Ahnfeltia fastigiata (Endlicher) Makienko

Type locality: Sitka, Alaska, USA Type: LE (Yoshida 1998: 828).

Etymology: Ahnfeltia – after Nils Otto Ahnfelt, a Swedish botanist who specialized in mosses; fastigiata – Adjective (Latin), fastigiate, with branches clustered, parallel and erect, giving a narrow elongated habit (occasionally meaning branches reaching to the same height) (Stearn 1973).

Common name: Bushy Ahnfelt’s seaweed (Druehl 2000).


1. Classification

Rhodophyta: Eurhodophytina: Florideophyceae: Ahnfeltiophycidae: Ahnfeltiales: Ahnfeltiaceae: Ahnfeltia.


2. Identification

Ahnfeltia fastigiata (Fig 1) is dark purple to black in color, wiry, cylindrical, dense with repeated dichotomous branching that arise from rhizomes (prostrate branches) (Druehl 2000). Plants may reach 40 cm in length but usually are less than 20 cm long (Druehl 2000). This species is frequently found in sandy substratum (Druehl 2000; Mondragon & Mondragon 2003).


3. Distribution

Ahnfeltia fastigiata is reported for North Pacific for the following localities: Alaska, Aleutian Islands, Russia, British Columbia, California, Oregon, Washington, Baja California, Mexico, Korea and Japan (Lindeberg & Lindstrom 2010; Guiry & Guiry 2013).

It is commonly found half-buried in sand or over rocky substratum, from exposed low intertidal to subtidal depths of 8 m (Abbott & Hollenberg 1976; Mondragon & Mondragon 2003; Milstein & Saunders 2012).


4. Vouchers

During the development of this page, one herbarium specimen was prepared and deposited on FHL Herbarium. The alga was collected on Eagle Cove, located at San Juan Islands, Washington. The specimen was collected by Carolina Azevedo, and determined by Charles O’Kelly. The date of the record is June 25, 2013.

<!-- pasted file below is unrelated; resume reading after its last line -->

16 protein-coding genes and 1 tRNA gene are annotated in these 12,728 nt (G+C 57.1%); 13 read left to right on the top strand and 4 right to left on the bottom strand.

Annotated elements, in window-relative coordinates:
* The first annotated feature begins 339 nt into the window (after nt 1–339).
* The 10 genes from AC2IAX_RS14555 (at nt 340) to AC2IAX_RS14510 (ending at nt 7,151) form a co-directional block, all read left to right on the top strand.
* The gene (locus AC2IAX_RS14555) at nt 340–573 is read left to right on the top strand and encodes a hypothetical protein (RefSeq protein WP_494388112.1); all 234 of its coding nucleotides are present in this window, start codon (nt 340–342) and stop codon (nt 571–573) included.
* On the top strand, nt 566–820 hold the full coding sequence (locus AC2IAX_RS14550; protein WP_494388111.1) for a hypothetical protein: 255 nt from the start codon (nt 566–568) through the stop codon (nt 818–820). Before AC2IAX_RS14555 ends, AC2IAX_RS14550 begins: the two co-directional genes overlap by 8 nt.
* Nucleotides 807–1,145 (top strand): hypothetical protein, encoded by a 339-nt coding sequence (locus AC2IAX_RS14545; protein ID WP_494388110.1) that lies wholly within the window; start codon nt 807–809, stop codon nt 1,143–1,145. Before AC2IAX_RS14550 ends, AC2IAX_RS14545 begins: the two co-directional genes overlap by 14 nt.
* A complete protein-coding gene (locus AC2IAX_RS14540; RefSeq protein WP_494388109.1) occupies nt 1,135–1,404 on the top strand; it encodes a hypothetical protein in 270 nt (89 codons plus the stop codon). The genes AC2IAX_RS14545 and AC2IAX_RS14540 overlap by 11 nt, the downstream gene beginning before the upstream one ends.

There is no previous herbarium specimens of this species housed in the FHL Herbarium. This study provided the first one.

5. Research Notes

Depending on climatic conditions, Ahnfeltiales species can produce phycocolloids such as agar and carrageenan type galactans that are widely used for many industrial purposes (Levring et 1969). For example, the species Ahnfeltia plicata is capable of producing carrageenans in North American and Irish waters, but has been found to produce agar in the White Sea of Russia (Levring et 1969). Ahnfeltia plicata is morphologically very similar to Ahnfeltia fastigiata, but A. plicata occurs from the Bering Sea north (Lindeberg & Lindstrom 2010)


6. Literature Cited

Abbott, I.A. and Hollenberg, G.J. 1976. Marine algae of California. StanfordUniversity Press, Stanford.


Guiry, M. D. and Guiry, G. M. 2013. AlgaeBase. World-wide electronic publication, National University of Ireland, Galway. http://www.algaebase.org; searched on 16 July 2013.


Levring, T., Hoppe, H. A., and Schmid, O. J. 1969. Marine algae. A survey of research and utilization. Cram, De Gruyter and Co, Hamburg.


Lindeberg, M.R. and Lindstrom, S. C. 2010. Field Guide to Seaweeds of Alaska. AlaskaSeaGrantCollege Program, University of AlaskaFairbanks.


Milstein, D. and Saunders, G.W. 2012. DNA barcoding of Canadian Ahnfeltiales (Rhodophyta) reveals a new species – Ahnfeltia borealis sp. nov. Phycologia 51(3): 247-259.


Mondragon, J. and Mondragon, J. 2003. Seaweeds of the Pacific Coast. Common Marine Algae from Alaska to Baja California. Sea Challengers, Monterey.


Stearn, W. T. 1973. Botanical Latin. History, grammar, syntax, terminology and vocabulary. Timber Press, Portland.


Yoshida, T. 1998. Marine algae of Japan. Uchida Rokakuho Publishing Co, Tokyo.


7. Links to additional resources




8. Page Authors & Affiliations

Carolina Angélica Araújo de Azevedo.

Universidade de São Paulo, Instituto de Biociências, Departamento de Botânica, Laboratório de Algas Marinhas. São Paulo, Brazil.